Sudden infant death syndrome

Sudden infant death syndrome (SIDS) is the unexplained death of a baby under 1 year of age while sleeping. SIDS can happen without warning to a baby who seems healthy.

SIDS is the leading cause of death in babies between 1 month and 1 year old. Most SIDS cases happen in babies between 2 and 4 months old.

SIDS is sometimes called crib death. Cribs don’t cause SIDS, but other sleep issues can increase your baby’s risk for SIDS.

What causes SIDS?

We don’t know what causes SIDS. But some things can put babies at higher risk of SIDS than others, including:

Sleeping

  • Sleeping on his tummy or on his side
  • Sleeping on pillows, soft surfaces or soft bedding
  • Wearing too many clothes to sleep or sleeping in a room that is too hot. These things can cause your baby to overheat.
  • Co-sleeping. This means that your baby sleeps with you in your bed. Half of all babies who die of SIDS are babies who share a bed, sofa or sofa chair with another person.

Individual characteristics

Can you lower your baby’s risk of SIDS and other sleep-related dangers?

Yes. Use these tips to help keep your baby safe during sleep.

Are there any products that can lower your baby’s risk of SIDS?

No. The American Academy of Pediatrics (AAP) doesn’t recommend using products, like special mattresses or wedges, aimed at reducing the risk of SIDS. There is no evidence that these products reduce the risk of SIDS or suffocation.

For more information

First Candle/SIDS Alliance
National Sudden and Unexpected Infant/Child Death and Pregnancy Loss Resource Center
The Compassionate Friends

Last reviewed March 2012

See also: Co-sleeping, Putting your baby to sleep, Safe sleep for your baby, From hurt to healing

Most common questions

How can I soothe my baby if she has colic?

About 1 in 5 babies develops colic - usually between 1 and 4 months of age. They cry constantly, often extending or pulling up their legs or passing gas. Sometimes their tummies are enlarged with air and gas from crying. There's no one cause of colic, but there are many different ways to ease your baby's discomfort. One way is to walk her in a soft-sided baby carrier that you strap to the front of your body. You can also try laying her tummy-down across your knees and gently rubbing her back. The pressure against her tummy may relieve her discomfort. Breastfeeding moms can ask their baby's health care providers about a change in food choices or eliminating specific foods that may cause your baby's colic. Keep in mind that colic usually disappears by 4 months of age, no matter what treatments you try.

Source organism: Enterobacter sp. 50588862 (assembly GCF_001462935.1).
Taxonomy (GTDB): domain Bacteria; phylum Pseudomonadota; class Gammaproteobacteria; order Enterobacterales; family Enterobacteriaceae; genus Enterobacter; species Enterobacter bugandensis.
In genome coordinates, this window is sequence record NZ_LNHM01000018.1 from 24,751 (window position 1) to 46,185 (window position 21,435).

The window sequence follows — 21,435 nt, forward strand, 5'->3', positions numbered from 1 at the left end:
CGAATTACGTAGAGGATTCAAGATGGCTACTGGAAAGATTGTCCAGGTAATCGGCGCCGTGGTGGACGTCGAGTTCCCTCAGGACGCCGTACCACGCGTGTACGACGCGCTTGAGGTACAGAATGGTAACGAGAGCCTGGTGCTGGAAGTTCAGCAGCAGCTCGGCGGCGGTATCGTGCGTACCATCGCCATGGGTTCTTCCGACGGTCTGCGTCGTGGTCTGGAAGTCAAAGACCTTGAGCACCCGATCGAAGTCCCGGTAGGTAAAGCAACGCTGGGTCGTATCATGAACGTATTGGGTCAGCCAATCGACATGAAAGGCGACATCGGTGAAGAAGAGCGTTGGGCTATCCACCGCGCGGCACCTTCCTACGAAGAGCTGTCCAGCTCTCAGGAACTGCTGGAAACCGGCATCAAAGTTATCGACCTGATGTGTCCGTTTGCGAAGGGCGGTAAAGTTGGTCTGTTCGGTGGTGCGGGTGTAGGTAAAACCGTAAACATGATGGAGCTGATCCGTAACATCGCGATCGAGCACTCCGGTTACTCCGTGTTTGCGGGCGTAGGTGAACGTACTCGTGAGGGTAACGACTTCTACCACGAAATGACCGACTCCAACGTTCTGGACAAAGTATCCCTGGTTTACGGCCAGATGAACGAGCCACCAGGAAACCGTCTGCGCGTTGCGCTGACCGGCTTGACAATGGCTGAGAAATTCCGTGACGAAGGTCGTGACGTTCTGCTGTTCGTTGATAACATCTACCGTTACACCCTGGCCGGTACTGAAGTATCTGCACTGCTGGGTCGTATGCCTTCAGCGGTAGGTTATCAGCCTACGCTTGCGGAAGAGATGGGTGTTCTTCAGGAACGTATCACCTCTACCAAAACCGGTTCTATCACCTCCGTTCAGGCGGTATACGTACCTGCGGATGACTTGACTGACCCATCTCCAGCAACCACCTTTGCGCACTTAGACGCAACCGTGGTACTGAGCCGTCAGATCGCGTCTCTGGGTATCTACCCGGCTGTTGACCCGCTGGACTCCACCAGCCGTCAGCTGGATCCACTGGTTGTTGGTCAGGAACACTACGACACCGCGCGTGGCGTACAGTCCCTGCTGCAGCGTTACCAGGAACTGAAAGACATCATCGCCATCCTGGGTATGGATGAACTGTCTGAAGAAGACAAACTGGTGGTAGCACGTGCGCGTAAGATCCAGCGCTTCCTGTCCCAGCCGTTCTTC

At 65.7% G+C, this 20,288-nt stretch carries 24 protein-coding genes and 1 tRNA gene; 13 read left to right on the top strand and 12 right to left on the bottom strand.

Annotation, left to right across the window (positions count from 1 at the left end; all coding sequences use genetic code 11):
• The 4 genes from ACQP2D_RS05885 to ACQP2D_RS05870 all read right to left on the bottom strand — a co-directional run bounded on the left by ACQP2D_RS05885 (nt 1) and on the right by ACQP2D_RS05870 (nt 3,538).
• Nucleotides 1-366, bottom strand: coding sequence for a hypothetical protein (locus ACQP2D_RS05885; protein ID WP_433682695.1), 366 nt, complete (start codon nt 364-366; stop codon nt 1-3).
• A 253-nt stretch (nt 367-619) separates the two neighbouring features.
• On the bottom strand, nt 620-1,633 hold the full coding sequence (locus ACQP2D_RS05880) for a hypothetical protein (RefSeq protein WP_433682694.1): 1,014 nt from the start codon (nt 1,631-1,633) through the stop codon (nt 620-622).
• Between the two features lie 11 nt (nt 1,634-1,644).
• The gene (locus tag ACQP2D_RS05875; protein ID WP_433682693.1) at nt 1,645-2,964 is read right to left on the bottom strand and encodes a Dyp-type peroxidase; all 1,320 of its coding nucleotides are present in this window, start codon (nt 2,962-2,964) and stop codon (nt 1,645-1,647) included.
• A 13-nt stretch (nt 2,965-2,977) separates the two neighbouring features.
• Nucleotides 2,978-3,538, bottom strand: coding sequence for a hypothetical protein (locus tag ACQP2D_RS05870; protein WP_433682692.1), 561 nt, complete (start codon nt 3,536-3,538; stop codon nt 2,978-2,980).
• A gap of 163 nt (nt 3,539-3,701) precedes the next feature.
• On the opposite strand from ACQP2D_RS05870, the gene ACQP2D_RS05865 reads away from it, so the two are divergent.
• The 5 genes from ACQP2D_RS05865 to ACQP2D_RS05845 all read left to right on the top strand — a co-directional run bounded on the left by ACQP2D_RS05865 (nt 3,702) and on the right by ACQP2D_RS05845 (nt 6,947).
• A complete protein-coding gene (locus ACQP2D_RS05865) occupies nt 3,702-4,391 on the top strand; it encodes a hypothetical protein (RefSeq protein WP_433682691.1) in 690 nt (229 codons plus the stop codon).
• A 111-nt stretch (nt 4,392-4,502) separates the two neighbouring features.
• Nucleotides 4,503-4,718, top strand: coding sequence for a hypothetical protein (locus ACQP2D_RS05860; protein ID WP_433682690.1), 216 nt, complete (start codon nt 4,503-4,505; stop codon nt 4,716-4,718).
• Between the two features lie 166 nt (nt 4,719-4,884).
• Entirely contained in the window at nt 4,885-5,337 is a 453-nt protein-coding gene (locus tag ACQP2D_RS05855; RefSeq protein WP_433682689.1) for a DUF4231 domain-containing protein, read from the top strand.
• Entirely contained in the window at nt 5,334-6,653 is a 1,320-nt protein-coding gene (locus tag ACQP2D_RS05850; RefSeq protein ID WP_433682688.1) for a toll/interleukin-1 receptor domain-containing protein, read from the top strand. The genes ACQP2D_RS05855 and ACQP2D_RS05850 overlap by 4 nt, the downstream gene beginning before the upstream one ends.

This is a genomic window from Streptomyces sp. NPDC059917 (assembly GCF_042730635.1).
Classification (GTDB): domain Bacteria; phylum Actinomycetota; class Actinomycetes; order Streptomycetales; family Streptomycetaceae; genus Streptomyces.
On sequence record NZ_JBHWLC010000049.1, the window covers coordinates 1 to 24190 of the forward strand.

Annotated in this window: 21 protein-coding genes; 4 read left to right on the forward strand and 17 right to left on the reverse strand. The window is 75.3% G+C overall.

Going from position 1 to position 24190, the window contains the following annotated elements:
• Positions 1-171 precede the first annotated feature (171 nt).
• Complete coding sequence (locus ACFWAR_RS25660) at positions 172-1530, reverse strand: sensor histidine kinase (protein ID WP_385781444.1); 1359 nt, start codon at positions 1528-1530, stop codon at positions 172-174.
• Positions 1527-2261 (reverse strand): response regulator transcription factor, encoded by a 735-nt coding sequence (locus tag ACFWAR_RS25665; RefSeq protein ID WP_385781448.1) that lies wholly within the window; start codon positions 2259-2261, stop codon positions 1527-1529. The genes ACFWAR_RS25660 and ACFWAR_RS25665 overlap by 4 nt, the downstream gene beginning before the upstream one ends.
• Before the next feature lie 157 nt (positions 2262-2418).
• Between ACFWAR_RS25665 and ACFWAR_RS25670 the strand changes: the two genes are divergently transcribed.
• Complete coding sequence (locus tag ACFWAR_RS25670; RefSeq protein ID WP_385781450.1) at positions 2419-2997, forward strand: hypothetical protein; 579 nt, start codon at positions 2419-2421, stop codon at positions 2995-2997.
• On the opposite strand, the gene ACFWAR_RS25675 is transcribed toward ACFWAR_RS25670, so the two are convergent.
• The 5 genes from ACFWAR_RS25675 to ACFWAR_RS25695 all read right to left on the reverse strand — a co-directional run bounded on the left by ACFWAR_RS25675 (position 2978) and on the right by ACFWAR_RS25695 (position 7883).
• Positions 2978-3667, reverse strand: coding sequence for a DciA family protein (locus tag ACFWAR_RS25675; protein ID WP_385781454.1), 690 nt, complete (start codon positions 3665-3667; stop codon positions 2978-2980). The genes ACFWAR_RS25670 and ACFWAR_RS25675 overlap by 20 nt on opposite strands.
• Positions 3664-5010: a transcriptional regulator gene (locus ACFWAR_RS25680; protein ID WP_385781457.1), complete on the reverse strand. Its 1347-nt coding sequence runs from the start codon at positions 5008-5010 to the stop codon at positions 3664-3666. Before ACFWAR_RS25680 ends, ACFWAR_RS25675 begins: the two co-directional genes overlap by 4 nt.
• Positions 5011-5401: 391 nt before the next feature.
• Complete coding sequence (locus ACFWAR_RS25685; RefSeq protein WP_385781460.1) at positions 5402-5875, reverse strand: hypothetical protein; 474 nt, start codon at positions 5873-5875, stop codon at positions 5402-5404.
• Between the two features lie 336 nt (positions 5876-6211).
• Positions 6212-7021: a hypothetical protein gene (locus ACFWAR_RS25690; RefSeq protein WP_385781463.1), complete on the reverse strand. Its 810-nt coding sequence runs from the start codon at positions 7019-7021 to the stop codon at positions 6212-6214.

How should I take my baby’s temperature?

If your child is younger than 3 years, taking a rectal temperature gives the best reading. Here's how:

  • Clean the end of a digital thermometer with rubbing alcohol or soap and water. Rinse it with cool water.
  • Put a small amount of petroleum jelly on the end.
  • Place your child belly down across your lap or on a firm surface. Put your palm against his lower back, just above his bottom. Or place your child face up and bend his legs to his chest. Rest your free hand against the back of the thighs.
  • With the other hand, turn the thermometer on and insert it 1/2 inch to 1 inch into the anal opening. Don’t insert it too far. Hold the thermometer in place loosely with two fingers, keeping your hand cupped around your child's bottom, until you hear the beep. Remove it and check reading.

What do I do if my baby is constipated?

Your baby's bowel moments depend on her age and eating habits. Every baby is different. Some babies have a bowel movement right after each feeding. Others have it only once a day. It also is normal that a breastfed baby (3 to 6 weeks of age) passes stools only once a week. Formula fed babies should pass stools at least once a day. If your baby is having irregular bowel movements but her stools are soft (no firmer than peanut butter), this isn't a sign of constipation. But if your baby's stools are firm, she seems fussy or cries when having a bowel movement, she might be constipated. Talk to your baby's health care provider.

©2013 March of Dimes Foundation. The March of Dimes is a non-profit organization recognized as tax-exempt under Internal Revenue Code section 501(c)(3).